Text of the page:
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Virtual Ministerial on Climate Action

  • Category
    Environment
  • Published
    16th Jul, 2020

Recently the fourth edition of the Virtual Ministerial on Climate Action was held to advance discussions on the full implementation of the Paris Agreement under the United Nations Framework Convention on Climate Change (UNFCCC) and to demonstrate continued political commitment to global climate action.

Context

Recently the fourth edition of the Virtual Ministerial on Climate Action was held to advance discussions on the full implementation of the Paris Agreement under the United Nations Framework Convention on Climate Change (UNFCCC) and to demonstrate continued political commitment to global climate action.

About

  • The meeting was co-chaired by the European Union, China, and Canada.
  • It witnessed countries exchanging views on how countries are aligning economic recovery plans with the Paris Agreement and the critical enabling conditions to ensure continued climate action.
  • India highlighted its steps taken for combating climate change.
  • India also called upon developed country parties, once again, to do their part as envisaged under UNFCCC and its Paris Agreement, for extending financial and technological support to developing countries.
    • The promise of USD 1 trillion by 2020 has not been fulfilled so far by the developed countries.
    • India hopes that the promised amount is mobilized and delivered in the remaining 5 months of 2020, for further strengthening climate actions in developing countries.

OP 25 to the UNFCCC

  • Held in December 2019 in Madrid, Spain.
  • The key deliverables were two-fold:
    • Rules under Article 6 of the Paris Agreement, which deals with carbon trading or carbon markets.
    • The creation of a financial mechanism dedicated to loss and damage.
  • CoP 25 failed to deliver on these requirements. Reasons for this were:
    • No Consensus on Rules on carbon market.
    • Lack of Clarity on Loss and Damage.         
  • The COP 26 is to be held in Glasgow in 2020 to address the gaps that were undermined at COP 25 and also harmed the reputation of COP 25.

Steps taken by India for combating Climate Change

  • The Indian government has provided 80 million LPG connections under the Pradhan Mantri Ujjwala Yojana (PMUY) in rural areas, providing them with clean cooking fuel and a healthy environment.
  • More than 360 million LED bulbs have been distributed under Unnat Jyoti by Affordable LEDs for All (UJALA) scheme, which has led to an energy saving of about 47 billion units of electricity per year and reduction of 38 million tonnes of CO2 per year.
  • India has also leapfrogged from Bharat Stage-IV (BS-IV) to Bharat Stage-VI (BS-VI) emission norms by April 1, 2020, which was earlier to be adopted by 2024.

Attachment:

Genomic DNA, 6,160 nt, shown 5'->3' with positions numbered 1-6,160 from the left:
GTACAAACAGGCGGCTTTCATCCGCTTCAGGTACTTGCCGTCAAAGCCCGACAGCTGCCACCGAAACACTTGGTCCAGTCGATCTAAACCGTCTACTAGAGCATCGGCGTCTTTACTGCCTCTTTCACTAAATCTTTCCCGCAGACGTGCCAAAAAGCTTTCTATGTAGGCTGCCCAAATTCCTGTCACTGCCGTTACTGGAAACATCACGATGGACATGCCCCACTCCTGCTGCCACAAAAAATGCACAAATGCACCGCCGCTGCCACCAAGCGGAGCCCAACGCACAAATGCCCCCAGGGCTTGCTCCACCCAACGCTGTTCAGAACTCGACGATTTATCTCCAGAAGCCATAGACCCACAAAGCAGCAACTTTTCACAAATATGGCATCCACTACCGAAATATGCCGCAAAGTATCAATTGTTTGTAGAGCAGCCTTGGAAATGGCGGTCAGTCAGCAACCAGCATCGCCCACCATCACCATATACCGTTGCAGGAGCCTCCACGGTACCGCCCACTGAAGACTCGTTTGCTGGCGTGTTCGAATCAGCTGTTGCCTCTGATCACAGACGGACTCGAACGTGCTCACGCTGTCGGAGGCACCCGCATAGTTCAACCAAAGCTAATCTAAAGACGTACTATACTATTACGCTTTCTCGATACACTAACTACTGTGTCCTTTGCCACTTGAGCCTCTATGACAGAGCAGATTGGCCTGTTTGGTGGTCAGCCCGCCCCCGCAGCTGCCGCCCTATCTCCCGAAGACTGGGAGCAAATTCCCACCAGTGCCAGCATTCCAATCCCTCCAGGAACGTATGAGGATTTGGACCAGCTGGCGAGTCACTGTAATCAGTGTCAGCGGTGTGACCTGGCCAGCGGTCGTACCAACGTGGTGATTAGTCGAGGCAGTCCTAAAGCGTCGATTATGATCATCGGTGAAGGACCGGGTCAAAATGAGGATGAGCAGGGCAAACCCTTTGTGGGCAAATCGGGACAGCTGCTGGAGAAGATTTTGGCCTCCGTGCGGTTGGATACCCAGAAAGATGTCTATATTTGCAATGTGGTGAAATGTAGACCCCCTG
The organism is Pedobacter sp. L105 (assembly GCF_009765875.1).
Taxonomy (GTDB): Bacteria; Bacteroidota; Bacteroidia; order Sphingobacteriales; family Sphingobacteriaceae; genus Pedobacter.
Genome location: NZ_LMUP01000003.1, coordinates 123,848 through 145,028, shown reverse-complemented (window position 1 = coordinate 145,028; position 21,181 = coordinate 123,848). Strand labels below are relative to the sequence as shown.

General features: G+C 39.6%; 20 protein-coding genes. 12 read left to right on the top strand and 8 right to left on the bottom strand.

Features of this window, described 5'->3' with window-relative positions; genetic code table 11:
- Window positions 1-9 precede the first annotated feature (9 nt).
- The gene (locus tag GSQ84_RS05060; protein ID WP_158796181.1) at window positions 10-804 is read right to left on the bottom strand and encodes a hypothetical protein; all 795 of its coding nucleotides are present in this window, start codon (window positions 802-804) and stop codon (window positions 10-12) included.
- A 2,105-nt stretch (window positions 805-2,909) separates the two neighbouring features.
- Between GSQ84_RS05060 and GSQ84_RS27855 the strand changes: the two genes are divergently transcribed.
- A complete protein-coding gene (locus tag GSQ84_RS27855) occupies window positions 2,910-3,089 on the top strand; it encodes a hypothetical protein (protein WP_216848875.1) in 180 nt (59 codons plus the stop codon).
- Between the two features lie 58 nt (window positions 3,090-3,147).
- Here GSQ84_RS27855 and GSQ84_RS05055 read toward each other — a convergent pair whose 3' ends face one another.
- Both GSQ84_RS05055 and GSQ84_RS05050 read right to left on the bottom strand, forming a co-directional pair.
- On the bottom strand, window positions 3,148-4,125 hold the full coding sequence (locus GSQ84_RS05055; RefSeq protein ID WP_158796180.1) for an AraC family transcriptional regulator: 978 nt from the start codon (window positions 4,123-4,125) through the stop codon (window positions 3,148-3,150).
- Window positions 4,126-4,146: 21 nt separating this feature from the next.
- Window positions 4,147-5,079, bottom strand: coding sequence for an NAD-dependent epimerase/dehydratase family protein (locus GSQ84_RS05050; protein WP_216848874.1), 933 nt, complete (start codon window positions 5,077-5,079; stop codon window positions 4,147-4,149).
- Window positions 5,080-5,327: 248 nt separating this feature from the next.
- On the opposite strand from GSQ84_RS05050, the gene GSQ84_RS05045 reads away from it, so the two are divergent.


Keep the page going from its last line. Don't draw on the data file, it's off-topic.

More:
• India had levied a coal cess of INR 400/- as part of one of the most explicit green initiatives & this is now subsumed under Goods and Services Tax (GST).
  • Under Smart Cities Mission, first-of-its-kind initiative – Climate-Smart Cities Assessment Framework 2019 has been launched which intends to provide a clear roadmap for cities and urban India towards combating climate change through the adoption of both mitigation and adaptation measures.

Achievements of India in combating Climate Change

  • India has achieved a reduction of 21% in the emission intensity of its GDP between 2005 and 2014, thereby achieving its pre-2020 voluntary target.
  • India’s renewable energy installed capacity has increased by 226% in the last 5 years and stands more than 87 Gigawatt.
    • The share of non-fossil sources in installed capacity of electricity generation increased from 30.5% in March 2015 to7% in May 2020.
    • The Indian government has also further announced the aspirational target of increasing our renewable energy capacity to 450 GW.
  • India’s total forest and tree cover is 8, 07,276 sq. km. which is 24.56% of the total geographical area of the country.b

Paris Climate Agreement – COP 21

  • It aims to strengthen the global response to the threat of climate change by keeping a global temperature rise this century well below 2 degrees Celsius above pre-industrial levels and to pursue efforts to limit the temperature increase even further to 1.5 degrees Celsius.
  • It was opened for signature on 22 April 2016 – Earth Day – at UN Headquarters in New York. It entered into force on 4 November 2016. To this date, 189 Parties have ratified of 197 Parties to the Convention.

India’s Intended Nationally Determined Contribution (INDC)

  • India has pledged to improve the emissions intensity of its GDP by 33 to 35 per cent by 2030 below 2005 levels.
  • It has also pledged to increase the share of non-fossil fuels-based electricity to 40 per cent by 2030.
  • It has agreed to enhance its forest cover which will absorb 2.5 to 3 billion tonnes of carbon dioxide (CO2, the main gas responsible for global warming) by 2030.
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